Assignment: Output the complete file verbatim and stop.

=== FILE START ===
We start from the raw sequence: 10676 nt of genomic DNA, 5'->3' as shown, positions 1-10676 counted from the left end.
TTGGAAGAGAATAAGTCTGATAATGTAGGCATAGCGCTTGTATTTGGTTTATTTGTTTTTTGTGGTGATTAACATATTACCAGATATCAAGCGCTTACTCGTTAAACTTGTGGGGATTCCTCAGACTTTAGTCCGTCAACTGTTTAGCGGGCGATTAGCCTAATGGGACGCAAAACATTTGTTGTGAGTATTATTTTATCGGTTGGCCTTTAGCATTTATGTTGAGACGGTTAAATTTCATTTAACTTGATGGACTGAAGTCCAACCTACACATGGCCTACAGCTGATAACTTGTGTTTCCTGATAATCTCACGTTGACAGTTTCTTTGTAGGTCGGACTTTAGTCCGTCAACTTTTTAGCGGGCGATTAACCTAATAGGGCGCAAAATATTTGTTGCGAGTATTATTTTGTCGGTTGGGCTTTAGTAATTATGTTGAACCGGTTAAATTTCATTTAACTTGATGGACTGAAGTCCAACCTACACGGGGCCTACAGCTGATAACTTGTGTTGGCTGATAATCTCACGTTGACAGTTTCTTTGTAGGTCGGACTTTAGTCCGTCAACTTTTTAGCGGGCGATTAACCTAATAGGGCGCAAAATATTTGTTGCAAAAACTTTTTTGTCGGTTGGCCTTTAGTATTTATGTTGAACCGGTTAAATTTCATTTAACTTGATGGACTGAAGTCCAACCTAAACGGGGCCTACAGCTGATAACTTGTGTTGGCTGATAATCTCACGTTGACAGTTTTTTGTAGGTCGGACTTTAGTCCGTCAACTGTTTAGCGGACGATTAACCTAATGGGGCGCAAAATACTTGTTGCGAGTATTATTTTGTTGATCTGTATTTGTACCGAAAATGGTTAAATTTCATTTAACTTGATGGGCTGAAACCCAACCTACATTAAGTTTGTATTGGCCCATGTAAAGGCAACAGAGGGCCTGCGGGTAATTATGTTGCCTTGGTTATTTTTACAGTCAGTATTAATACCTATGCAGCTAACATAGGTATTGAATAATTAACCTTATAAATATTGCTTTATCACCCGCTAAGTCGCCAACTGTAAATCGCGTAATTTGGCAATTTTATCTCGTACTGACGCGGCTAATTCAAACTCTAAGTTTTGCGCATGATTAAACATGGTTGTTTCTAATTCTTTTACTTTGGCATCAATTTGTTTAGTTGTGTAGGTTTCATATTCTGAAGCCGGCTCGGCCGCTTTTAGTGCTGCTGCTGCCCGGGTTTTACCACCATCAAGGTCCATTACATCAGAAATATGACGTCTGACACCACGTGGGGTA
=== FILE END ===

We start from the raw sequence: 10676 nt of genomic DNA, 5'->3' as shown, positions 1-10676 counted from the left end.
TTGGAAGAGAATAAGTCTGATAATGTAGGCATAGCGCTTGTATTTGGTTTATTTGTTTTTTGTGGTGATTAACATATTACCAGATATCAAGCGCTTACTCGTTAAACTTGTGGGGATTCCTCAGACTTTAGTCCGTCAACTGTTTAGCGGGCGATTAGCCTAATGGGACGCAAAACATTTGTTGTGAGTATTATTTTATCGGTTGGCCTTTAGCATTTATGTTGAGACGGTTAAATTTCATTTAACTTGATGGACTGAAGTCCAACCTACACATGGCCTACAGCTGATAACTTGTGTTTCCTGATAATCTCACGTTGACAGTTTCTTTGTAGGTCGGACTTTAGTCCGTCAACTTTTTAGCGGGCGATTAACCTAATAGGGCGCAAAATATTTGTTGCGAGTATTATTTTGTCGGTTGGGCTTTAGTAATTATGTTGAACCGGTTAAATTTCATTTAACTTGATGGACTGAAGTCCAACCTACACGGGGCCTACAGCTGATAACTTGTGTTGGCTGATAATCTCACGTTGACAGTTTCTTTGTAGGTCGGACTTTAGTCCGTCAACTTTTTAGCGGGCGATTAACCTAATAGGGCGCAAAATATTTGTTGCAAAAACTTTTTTGTCGGTTGGCCTTTAGTATTTATGTTGAACCGGTTAAATTTCATTTAACTTGATGGACTGAAGTCCAACCTAAACGGGGCCTACAGCTGATAACTTGTGTTGGCTGATAATCTCACGTTGACAGTTTTTTGTAGGTCGGACTTTAGTCCGTCAACTGTTTAGCGGACGATTAACCTAATGGGGCGCAAAATACTTGTTGCGAGTATTATTTTGTTGATCTGTATTTGTACCGAAAATGGTTAAATTTCATTTAACTTGATGGGCTGAAACCCAACCTACATTAAGTTTGTATTGGCCCATGTAAAGGCAACAGAGGGCCTGCGGGTAATTATGTTGCCTTGGTTATTTTTACAGTCAGTATTAATACCTATGCAGCTAACATAGGTATTGAATAATTAACCTTATAAATATTGCTTTATCACCCGCTAAGTCGCCAACTGTAAATCGCGTAATTTGGCAATTTTATCTCGTACTGACGCGGCTAATTCAAACTCTAAGTTTTGCGCATGATTAAACATGGTTGTTTCTAATTCTTTTACTTTGGCATCAATTTGTTTAGTTGTGTAGGTTTCATATTCTGAAGCCGGCTCGGCCGCTTTTAGTGCTGCTGCTGCCCGGGTTTTACCACCATCAAGGTCCATTACATCAGAAATATGACGTCTGACACCACGTGGGGTA